Islanders 2021 NHL Entry Draft plan: Don’t go rogue

Simon Holmstrom puts on a cap and jersey after being selected by the New York Islanders. (Mandatory Credit: Anne-Marie Sorvin-USA TODAY Sports)
Simon Holmstrom puts on a cap and jersey after being selected by the New York Islanders. (Mandatory Credit: Anne-Marie Sorvin-USA TODAY Sports) /

With renewed interest in the NHL draft because of the Draft Lottery last night, it got me thinking about what the New York Islanders should do come the 2021 draft. And honestly, I hope they don’t go rogue with some of their early picks.

I know the Islanders have drafted well between 2015 and 2018, but that hasn’t necessarily been the case over the last two seasons. A few of their bigger decisions have been met with a lot of skepticism. And rightfully so, because it just seemed like they went rogue on some of their selections.

My only ask is that doesn’t happen this year.

New York Islanders can’t go rogue at 2021 draft

When I talk about “bigger decisions” being met with criticism I’m specifically referencing drafting Simon Holmstrom 23rd overall in 2019 and then Alexander Ljungkrantz in the third round (90th overall pick) in 2020.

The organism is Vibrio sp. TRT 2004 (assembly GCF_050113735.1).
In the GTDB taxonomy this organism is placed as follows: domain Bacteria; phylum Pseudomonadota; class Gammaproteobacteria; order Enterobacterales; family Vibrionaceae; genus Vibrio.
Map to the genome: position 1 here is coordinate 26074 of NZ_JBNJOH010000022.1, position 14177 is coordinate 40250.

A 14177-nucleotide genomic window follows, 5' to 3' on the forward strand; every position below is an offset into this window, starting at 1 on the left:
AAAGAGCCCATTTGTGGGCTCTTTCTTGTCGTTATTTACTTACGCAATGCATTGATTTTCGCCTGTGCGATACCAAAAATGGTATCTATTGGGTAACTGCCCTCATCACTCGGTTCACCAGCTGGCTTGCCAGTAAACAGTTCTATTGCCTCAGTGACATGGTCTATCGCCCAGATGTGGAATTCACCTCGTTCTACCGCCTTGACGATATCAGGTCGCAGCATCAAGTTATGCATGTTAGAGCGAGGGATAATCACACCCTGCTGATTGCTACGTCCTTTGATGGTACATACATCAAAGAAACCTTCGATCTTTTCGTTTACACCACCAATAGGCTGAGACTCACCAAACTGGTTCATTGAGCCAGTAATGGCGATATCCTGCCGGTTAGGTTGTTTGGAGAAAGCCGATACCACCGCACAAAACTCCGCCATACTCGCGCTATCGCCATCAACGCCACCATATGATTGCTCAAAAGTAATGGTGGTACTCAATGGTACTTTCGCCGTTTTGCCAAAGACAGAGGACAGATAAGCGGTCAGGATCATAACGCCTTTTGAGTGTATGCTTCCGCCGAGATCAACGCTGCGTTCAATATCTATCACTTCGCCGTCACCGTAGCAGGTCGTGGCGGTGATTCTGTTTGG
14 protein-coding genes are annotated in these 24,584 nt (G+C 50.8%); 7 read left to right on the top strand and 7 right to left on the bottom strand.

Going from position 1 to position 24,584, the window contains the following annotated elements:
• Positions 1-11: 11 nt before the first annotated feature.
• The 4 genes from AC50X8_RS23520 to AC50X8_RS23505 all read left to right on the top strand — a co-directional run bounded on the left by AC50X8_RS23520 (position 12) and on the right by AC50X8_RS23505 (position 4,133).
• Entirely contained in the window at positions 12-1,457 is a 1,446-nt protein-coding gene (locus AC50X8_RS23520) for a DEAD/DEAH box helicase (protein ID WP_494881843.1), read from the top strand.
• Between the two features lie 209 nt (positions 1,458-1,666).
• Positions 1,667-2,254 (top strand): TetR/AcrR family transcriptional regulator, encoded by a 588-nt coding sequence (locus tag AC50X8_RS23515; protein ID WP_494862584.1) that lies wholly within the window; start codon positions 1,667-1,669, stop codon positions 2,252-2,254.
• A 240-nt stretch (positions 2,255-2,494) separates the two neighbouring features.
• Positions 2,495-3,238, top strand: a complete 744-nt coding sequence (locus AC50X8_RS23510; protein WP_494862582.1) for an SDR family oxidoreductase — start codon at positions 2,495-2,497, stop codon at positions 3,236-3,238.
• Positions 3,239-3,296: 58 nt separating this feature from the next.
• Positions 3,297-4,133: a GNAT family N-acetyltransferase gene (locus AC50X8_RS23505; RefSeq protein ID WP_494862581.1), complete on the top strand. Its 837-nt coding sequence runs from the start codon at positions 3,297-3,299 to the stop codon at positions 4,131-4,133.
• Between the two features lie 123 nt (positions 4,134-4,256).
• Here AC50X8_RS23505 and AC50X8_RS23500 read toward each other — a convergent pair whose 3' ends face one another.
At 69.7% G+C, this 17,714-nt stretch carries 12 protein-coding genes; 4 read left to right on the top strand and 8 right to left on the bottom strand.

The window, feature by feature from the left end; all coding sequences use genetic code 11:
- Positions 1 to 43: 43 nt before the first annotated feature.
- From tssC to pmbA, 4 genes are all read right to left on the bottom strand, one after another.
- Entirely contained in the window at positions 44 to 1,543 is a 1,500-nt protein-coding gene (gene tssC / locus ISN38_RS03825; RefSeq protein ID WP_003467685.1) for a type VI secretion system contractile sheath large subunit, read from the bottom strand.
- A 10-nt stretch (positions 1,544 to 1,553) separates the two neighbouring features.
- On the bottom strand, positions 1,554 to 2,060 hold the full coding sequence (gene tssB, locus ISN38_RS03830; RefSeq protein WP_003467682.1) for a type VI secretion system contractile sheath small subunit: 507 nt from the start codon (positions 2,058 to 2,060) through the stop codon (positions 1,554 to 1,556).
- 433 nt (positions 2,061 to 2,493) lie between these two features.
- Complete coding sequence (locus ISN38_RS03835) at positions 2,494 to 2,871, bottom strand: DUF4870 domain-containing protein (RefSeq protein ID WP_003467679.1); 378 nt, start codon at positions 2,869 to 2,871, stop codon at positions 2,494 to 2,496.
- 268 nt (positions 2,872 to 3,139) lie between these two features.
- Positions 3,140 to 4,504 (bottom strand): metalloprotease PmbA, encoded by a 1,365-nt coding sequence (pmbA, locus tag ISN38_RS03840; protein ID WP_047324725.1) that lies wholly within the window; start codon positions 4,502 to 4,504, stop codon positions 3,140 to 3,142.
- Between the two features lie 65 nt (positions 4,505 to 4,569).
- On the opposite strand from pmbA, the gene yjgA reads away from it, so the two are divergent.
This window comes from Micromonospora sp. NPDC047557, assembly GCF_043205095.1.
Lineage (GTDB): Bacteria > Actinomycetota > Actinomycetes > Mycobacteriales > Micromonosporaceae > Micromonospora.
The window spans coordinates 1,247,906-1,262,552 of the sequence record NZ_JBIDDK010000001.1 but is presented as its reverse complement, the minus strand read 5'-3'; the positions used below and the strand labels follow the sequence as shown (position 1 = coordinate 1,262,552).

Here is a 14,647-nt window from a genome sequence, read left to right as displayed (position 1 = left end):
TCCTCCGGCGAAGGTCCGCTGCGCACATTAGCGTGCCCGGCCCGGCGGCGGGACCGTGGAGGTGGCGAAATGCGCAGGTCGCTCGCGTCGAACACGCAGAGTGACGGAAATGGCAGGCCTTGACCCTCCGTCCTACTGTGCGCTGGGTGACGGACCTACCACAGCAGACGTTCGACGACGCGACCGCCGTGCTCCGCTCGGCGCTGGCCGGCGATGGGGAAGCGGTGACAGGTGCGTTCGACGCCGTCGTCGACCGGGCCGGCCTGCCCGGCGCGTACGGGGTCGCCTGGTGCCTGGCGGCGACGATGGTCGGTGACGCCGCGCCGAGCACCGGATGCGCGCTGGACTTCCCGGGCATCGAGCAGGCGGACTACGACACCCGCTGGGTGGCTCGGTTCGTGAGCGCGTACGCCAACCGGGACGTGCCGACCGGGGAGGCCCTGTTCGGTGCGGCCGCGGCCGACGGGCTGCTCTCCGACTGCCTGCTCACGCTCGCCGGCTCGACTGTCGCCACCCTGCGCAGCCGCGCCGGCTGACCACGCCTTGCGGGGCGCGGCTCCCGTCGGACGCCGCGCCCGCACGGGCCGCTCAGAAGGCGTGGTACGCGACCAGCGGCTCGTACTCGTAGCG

My issue isn’t that these are bad picks, but the Islanders clearly reached to select both players. And both were the top picks made by the Isles over the last two drafts.

Simon Holmstrom was not expected to go in the first round. compiled 16 different first-round mock drafts that year, from people like Bob McKenzie, Corey Pronman, Scott Wheeler, Holmstrom showed up on four lists. Only once was it higher than 26th overall.

It was a reach to get Holmstrom, and while there’s still time for him to play to his first-round pick potential we are going into Holmstrom’s third year with the organization and we still don’t see that top-end skill predicted by his draft position.

A year later, the Islanders first pick at the draft wasn’t until the third round, and they took Alexander Ljungkrantz. Again, this isn’t about the player per se. Ljungkrantz is a good player who has skill but by all accounts, he could have been available later in the draft. Why jump to grab him in the third round?

Both are well away from competing at the NHL level. I know that certainly isn’t an issue right now, specifically for Ljungkrantz who was just drafted in 2020, but for a 2019 first-rounder like Holmstrom to still be nowhere near the NHL is a cause for concern for the Islanders prospects pool.

Considering guys like Philip Tomasino and Connor McMichael were draft in the two picks after  Holmstrom, it makes you think if reaching to bring in Holmstrom was worth it. Tomasino had 32 points in 29 AHL games in 20-21 while McMichael put up 27 in 33 games. Holmstrom had seven in 24 games.

The Isles pool is relatively weak compared to the rest of the NHL and with an aging core that will soon need reinforcements, going rogue on the draft floor might not help them continue to be successful in the years to come.

This year they enter the draft with the Colorado Avalanche’s second round pick. Lou Lamoriello shouldn’t use this pick to reach for a player. If they feel they’ll be better served taking someone later in the draft, trade down, increase the number of picks you’re making rather than wasting an early pick.